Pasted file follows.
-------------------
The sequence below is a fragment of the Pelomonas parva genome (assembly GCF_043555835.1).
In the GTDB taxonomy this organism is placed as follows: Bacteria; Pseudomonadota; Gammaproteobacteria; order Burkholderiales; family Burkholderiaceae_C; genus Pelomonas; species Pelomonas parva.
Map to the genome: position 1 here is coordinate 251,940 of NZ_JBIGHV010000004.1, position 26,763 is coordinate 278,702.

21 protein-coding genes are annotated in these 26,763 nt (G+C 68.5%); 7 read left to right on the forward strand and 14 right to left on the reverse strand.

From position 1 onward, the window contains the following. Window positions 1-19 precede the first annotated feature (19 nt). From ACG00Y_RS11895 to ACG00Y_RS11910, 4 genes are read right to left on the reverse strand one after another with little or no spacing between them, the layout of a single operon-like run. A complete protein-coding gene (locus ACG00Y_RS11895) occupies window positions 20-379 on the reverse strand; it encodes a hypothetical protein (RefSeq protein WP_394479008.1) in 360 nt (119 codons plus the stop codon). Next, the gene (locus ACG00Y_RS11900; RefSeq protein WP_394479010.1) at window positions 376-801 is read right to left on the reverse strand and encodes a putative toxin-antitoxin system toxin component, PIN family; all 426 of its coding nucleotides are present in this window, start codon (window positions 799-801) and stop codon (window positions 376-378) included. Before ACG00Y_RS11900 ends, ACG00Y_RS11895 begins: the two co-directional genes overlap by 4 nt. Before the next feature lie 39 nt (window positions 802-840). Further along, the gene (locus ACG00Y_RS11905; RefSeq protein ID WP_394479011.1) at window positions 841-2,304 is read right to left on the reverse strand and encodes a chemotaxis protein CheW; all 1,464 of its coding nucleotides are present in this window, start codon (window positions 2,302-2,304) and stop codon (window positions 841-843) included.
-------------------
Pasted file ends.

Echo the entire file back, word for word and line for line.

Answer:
The sequence below is a fragment of the Pelomonas parva genome (assembly GCF_043555835.1).
In the GTDB taxonomy this organism is placed as follows: Bacteria; Pseudomonadota; Gammaproteobacteria; order Burkholderiales; family Burkholderiaceae_C; genus Pelomonas; species Pelomonas parva.
Map to the genome: position 1 here is coordinate 251,940 of NZ_JBIGHV010000004.1, position 26,763 is coordinate 278,702.

21 protein-coding genes are annotated in these 26,763 nt (G+C 68.5%); 7 read left to right on the forward strand and 14 right to left on the reverse strand.

From position 1 onward, the window contains the following. Window positions 1-19 precede the first annotated feature (19 nt). From ACG00Y_RS11895 to ACG00Y_RS11910, 4 genes are read right to left on the reverse strand one after another with little or no spacing between them, the layout of a single operon-like run. A complete protein-coding gene (locus ACG00Y_RS11895) occupies window positions 20-379 on the reverse strand; it encodes a hypothetical protein (RefSeq protein WP_394479008.1) in 360 nt (119 codons plus the stop codon). Next, the gene (locus ACG00Y_RS11900; RefSeq protein WP_394479010.1) at window positions 376-801 is read right to left on the reverse strand and encodes a putative toxin-antitoxin system toxin component, PIN family; all 426 of its coding nucleotides are present in this window, start codon (window positions 799-801) and stop codon (window positions 376-378) included. Before ACG00Y_RS11900 ends, ACG00Y_RS11895 begins: the two co-directional genes overlap by 4 nt. Before the next feature lie 39 nt (window positions 802-840). Further along, the gene (locus ACG00Y_RS11905; RefSeq protein ID WP_394479011.1) at window positions 841-2,304 is read right to left on the reverse strand and encodes a chemotaxis protein CheW; all 1,464 of its coding nucleotides are present in this window, start codon (window positions 2,302-2,304) and stop codon (window positions 841-843) included.